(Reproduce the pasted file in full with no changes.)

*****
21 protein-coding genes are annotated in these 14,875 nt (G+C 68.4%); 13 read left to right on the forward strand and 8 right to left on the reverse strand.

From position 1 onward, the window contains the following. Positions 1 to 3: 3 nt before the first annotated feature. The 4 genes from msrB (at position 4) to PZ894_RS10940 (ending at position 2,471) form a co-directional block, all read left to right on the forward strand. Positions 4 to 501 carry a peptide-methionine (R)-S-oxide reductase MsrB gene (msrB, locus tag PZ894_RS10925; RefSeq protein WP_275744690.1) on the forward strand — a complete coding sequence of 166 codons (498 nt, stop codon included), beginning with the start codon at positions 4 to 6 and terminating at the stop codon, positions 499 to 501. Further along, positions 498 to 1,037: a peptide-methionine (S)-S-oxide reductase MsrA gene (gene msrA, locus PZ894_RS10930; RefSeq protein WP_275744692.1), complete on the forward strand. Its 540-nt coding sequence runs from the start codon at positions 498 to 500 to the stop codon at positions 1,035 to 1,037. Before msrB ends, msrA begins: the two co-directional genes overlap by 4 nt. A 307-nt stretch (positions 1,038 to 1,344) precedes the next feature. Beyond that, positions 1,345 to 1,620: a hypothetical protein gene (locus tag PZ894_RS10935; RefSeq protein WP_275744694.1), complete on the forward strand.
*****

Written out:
21 protein-coding genes are annotated in these 14,875 nt (G+C 68.4%); 13 read left to right on the forward strand and 8 right to left on the reverse strand.

From position 1 onward, the window contains the following. Positions 1 to 3: 3 nt before the first annotated feature. The 4 genes from msrB (at position 4) to PZ894_RS10940 (ending at position 2,471) form a co-directional block, all read left to right on the forward strand. Positions 4 to 501 carry a peptide-methionine (R)-S-oxide reductase MsrB gene (msrB, locus tag PZ894_RS10925; RefSeq protein WP_275744690.1) on the forward strand — a complete coding sequence of 166 codons (498 nt, stop codon included), beginning with the start codon at positions 4 to 6 and terminating at the stop codon, positions 499 to 501. Further along, positions 498 to 1,037: a peptide-methionine (S)-S-oxide reductase MsrA gene (gene msrA, locus PZ894_RS10930; RefSeq protein WP_275744692.1), complete on the forward strand. Its 540-nt coding sequence runs from the start codon at positions 498 to 500 to the stop codon at positions 1,035 to 1,037. Before msrB ends, msrA begins: the two co-directional genes overlap by 4 nt. A 307-nt stretch (positions 1,038 to 1,344) precedes the next feature. Beyond that, positions 1,345 to 1,620: a hypothetical protein gene (locus tag PZ894_RS10935; RefSeq protein WP_275744694.1), complete on the forward strand.